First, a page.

Joubin Khazaie FANON, COLONIAL VIOLENCE, AND RACIST LANGUAGE IN FEDERAL AMERICAN INDIAN LAW 12 University of Miami Race & Social Justice Law Review 297 (Spring, 2022) This Comment will argue that the racist language enshrined in foundational Supreme Court decisions involving Native tribes continuously enacts a form of colonial violence that seeks to preserve a white racial dictatorship. The paper will use Frantz Fanon's scholarship on colonial violence and the dehumanization of Indigenous people as a framework... 2022
Dale T. White FIVE RESTATEMENTS: CHARTING THE HISTORY OF THE LAW ON STATE TAXATION OF NON-TRIBAL MEMBERS IN INDIAN COUNTRY 2022 Wisconsin Law Review 329 (2022) Introduction. 330 I. Restatement #1: 1832 (Worcester v. Georgia). 332 II. Restatement #2: 1942 (Cohen Handbook). 333 A. Chapter 6, Scope of State Powers over Indian Affairs. 333 1. The Cohen Matrix. 334 2. Caselaw in 1942 on What a Federal Concern Is. 335 B. State Sales Taxes. 336 III. Restatement #3: Cohen to Moe (1942-1976). 337 A. The 1958... 2022
J. Christopher Upton FROM THIN TO THICK JUSTICE AND BEYOND: ACCESS TO JUSTICE AND LEGAL PLURALISM IN INDIGENOUS TAIWAN 47 Law and Social Inquiry 996 (August, 2022) In recent decades, the Taiwan judiciary has taken steps toward securing Indigenous people's access to the justice system. These measures reflect a vision of access to justice framed narrowly on national courts and legal actors through the provision of free legal counsel, courtroom interpreters, and special court units dedicated to Indigenous... 2022
Pippa Browde FROM ZERO-SUM TO ECONOMIC PARTNERS: REFRAMING STATE TAX POLICIES IN INDIAN COUNTRY IN THE POST-COVID ECONOMY 52 New Mexico Law Review Rev. 1 (Winter, 2022) The disparate impact COVID-19 has had on Indian Country reveals problems centuries in the making from the legacy of colonialism. One of those problems is state encroachment in Indian Country, including attempts to assert taxing authority within Indian Country. The issue of the reaches of state taxing authority in Indian Country has resulted in law... 2022
Adam Crepelle HOLDING THE UNITED STATES LIABLE FOR INDIAN COUNTRY CRIME 31-SPG Kansas Journal of Law & Public Policy 223 (Spring, 2022) [A]ll Americans have the right to public safety and security, but it's preeminently a Federal responsibility to protect those rights in Indian Country. Police killings of unarmed African Americans have inspired calls to defund the police. Although the number of African Americans killed by police is troubling, Indians are killed by police at... 2022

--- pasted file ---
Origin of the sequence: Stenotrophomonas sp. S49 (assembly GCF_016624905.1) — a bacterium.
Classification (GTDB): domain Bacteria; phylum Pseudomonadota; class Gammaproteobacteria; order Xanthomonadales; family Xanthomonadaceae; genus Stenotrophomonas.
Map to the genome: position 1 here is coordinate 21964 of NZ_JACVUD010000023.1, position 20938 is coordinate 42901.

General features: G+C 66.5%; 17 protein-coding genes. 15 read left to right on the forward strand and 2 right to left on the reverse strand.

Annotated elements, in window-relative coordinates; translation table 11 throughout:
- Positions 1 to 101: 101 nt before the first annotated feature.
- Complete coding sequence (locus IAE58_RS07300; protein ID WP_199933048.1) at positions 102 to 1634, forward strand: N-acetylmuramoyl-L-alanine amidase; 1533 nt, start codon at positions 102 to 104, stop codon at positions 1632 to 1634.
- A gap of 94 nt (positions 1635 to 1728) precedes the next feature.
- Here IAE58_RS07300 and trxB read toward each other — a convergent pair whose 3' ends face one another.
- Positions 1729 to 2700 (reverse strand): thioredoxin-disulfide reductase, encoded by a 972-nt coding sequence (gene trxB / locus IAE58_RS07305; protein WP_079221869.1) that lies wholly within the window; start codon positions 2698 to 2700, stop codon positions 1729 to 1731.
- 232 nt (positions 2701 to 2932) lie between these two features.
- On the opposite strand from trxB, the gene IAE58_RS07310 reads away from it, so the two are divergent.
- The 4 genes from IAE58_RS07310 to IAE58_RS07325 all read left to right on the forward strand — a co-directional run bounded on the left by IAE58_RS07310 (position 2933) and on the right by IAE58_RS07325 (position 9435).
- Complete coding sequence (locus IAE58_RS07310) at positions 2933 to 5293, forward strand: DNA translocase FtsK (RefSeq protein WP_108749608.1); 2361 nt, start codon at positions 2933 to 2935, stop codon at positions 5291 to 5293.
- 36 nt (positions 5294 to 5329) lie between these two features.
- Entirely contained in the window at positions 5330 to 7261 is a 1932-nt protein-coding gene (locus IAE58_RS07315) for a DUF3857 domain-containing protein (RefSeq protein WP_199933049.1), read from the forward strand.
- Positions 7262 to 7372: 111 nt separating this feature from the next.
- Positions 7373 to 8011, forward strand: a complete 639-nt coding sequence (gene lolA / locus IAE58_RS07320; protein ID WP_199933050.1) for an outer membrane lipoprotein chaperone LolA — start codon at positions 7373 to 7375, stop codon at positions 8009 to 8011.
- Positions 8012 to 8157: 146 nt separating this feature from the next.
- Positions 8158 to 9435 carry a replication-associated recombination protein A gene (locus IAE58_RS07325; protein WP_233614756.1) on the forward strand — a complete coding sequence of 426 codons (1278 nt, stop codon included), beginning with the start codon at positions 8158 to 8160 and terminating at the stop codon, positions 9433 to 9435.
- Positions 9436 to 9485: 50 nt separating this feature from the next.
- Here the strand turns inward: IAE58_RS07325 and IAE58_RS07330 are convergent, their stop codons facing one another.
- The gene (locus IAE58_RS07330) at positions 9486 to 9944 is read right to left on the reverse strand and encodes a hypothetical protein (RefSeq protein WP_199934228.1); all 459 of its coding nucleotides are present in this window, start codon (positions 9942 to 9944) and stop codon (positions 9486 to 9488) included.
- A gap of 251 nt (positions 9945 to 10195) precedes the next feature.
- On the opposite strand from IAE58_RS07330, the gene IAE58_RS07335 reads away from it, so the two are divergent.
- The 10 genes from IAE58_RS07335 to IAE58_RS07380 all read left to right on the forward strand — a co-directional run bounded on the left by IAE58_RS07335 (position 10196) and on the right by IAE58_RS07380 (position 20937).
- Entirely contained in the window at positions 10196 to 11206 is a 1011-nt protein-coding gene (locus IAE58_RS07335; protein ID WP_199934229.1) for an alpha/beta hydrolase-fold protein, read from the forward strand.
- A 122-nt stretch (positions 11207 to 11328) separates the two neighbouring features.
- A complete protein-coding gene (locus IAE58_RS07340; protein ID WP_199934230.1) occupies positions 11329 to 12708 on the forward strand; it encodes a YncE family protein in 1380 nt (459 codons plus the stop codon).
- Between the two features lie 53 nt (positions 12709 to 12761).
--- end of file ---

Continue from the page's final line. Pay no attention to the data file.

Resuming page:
N. Lauryn Boston HON. ALLIE GREENLEAF MALDONADO 69-APR Federal Lawyer 16 (March/April, 2022) The reservation lands of the Little Traverse Bay Bands of Odawa Indians (LTBB Tribe) lie along the picturesque northern shores of Michigan's Lower Peninsula, where great white pine, red oak, and colorful sugar maple dominate the landscape of a region once called by the native Odawa the land of the crooked tree. It is here that the Hon. Allie... 2022
Stanley Halpin HOW SECTION 2 OF THE VOTING RIGHTS ACT AND ONE CIVIL RIGHTS LAWYER TRANSFORMED THE ELECTORAL SUCCESS OF NATIVE AMERICANS AND CHICANOS IN NEW MEXICO 49 Southern University Law Review 509 (Spring, 2022) As the 1980 census approached, New Mexico's Chicanos and Native Americans still were grossly underrepresented among elected officials. Voter registration had slowly increased but gerrymandering and the almost total use of at-large elections for local offices precluded their election. New Mexico was not covered by Section 5's preclearance provision... 2022